After announcing plans requiring users in official forums to go by their real names via Real ID earlier this week, Blizzard has responded to negative feedback by scrapping the new initiative. Some companies pay lip service to their customers by publicizing claims that they listen, but this is one case where customer feedback seems to have stopped official decisions dead in their tracks.
“We’ve been constantly monitoring the feedback you’ve given us, as well as internally discussing your concerns about the use of real names on our forums,” Blizzard CEO Mike Morhaime said in a statement posted to the official Blizzard forums. “As a result of those discussions, we’ve decided at this time that real names will not be required for posting on official Blizzard forums.”
That doesn’t mean that Blizzard has given up on Real ID altogether, however. To the contrary, they still have plenty of other uses for the system.
“We believe that the powerful communications functionality enabled by Real ID, such as cross-game and cross-realm chat, make Battle.net a great place for players to stay connected to real-life friends and family while playing Blizzard games,” Morhaime explained. “And of course, you’ll still be able to keep your relationships at the anonymous, character level if you so choose when you communicate with other players in game. Over time, we will continue to evolve Real ID on Battle.net to add new and exciting functionality within our games for players who decide to use the feature.”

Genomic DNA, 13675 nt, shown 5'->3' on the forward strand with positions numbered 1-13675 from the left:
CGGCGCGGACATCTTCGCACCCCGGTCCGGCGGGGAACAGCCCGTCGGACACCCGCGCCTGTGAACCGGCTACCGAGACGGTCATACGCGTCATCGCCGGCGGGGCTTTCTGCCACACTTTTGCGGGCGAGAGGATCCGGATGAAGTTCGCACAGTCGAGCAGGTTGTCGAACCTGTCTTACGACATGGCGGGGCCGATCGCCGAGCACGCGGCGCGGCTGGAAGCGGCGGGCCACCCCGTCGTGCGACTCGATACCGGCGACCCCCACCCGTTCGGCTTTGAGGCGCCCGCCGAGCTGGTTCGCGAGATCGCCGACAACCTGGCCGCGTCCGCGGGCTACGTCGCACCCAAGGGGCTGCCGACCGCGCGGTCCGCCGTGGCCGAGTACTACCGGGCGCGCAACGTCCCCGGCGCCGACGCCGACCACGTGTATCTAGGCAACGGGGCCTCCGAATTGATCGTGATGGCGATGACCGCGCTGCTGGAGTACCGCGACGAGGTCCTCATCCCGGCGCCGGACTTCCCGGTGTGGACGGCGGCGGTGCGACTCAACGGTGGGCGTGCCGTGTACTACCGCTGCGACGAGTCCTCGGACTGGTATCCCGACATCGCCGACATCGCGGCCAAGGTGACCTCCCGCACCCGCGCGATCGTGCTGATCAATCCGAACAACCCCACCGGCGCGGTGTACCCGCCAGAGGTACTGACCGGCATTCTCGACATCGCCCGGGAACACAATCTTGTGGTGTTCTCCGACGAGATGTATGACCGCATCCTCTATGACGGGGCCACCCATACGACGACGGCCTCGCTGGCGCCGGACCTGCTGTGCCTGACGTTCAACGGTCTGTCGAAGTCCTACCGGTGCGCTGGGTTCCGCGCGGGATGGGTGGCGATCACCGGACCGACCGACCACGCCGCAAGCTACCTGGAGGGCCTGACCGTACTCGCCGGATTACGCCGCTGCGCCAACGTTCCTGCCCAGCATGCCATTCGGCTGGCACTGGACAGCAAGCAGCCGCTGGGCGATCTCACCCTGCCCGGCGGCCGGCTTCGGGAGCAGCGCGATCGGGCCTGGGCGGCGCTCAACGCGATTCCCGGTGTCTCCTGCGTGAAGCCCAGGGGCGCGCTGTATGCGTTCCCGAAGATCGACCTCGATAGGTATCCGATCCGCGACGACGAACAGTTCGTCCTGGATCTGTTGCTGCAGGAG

Blizzard PR manager Bob Colayco further clarified the company’s outlook in a statement sent to MTV News.
“What was initially planned for the forums was a requirement for people to use their real names in order to make posts on our official forums,” Colayco said. “We still have a number of new features planned for our forums which we hope will help make the forums a better place for players to talk about our games, including the ability to up- or down-rate posts, post highlighting based on rating, and more.”
The response below Blizzard’s post was overwhelmingly positive, which is a 180-degree shift away from the comments attracted by their intentions to expand Real ID usage on the Battle.net forums. In the context of larger Internet privacy debates, it’s worth noting how quickly Blizzard responded. In the end, however, they faced a public situation comparable to the one Facebook founder Mark Zuckerberg confronted earlier this year. Both instances may provide lessons for other businesses facing privacy-related issues down the road.
Do you think Blizzard made the right call deciding not to require full names for posting? What place to you think Real ID should have going forward? Share your opinions in the comment section below.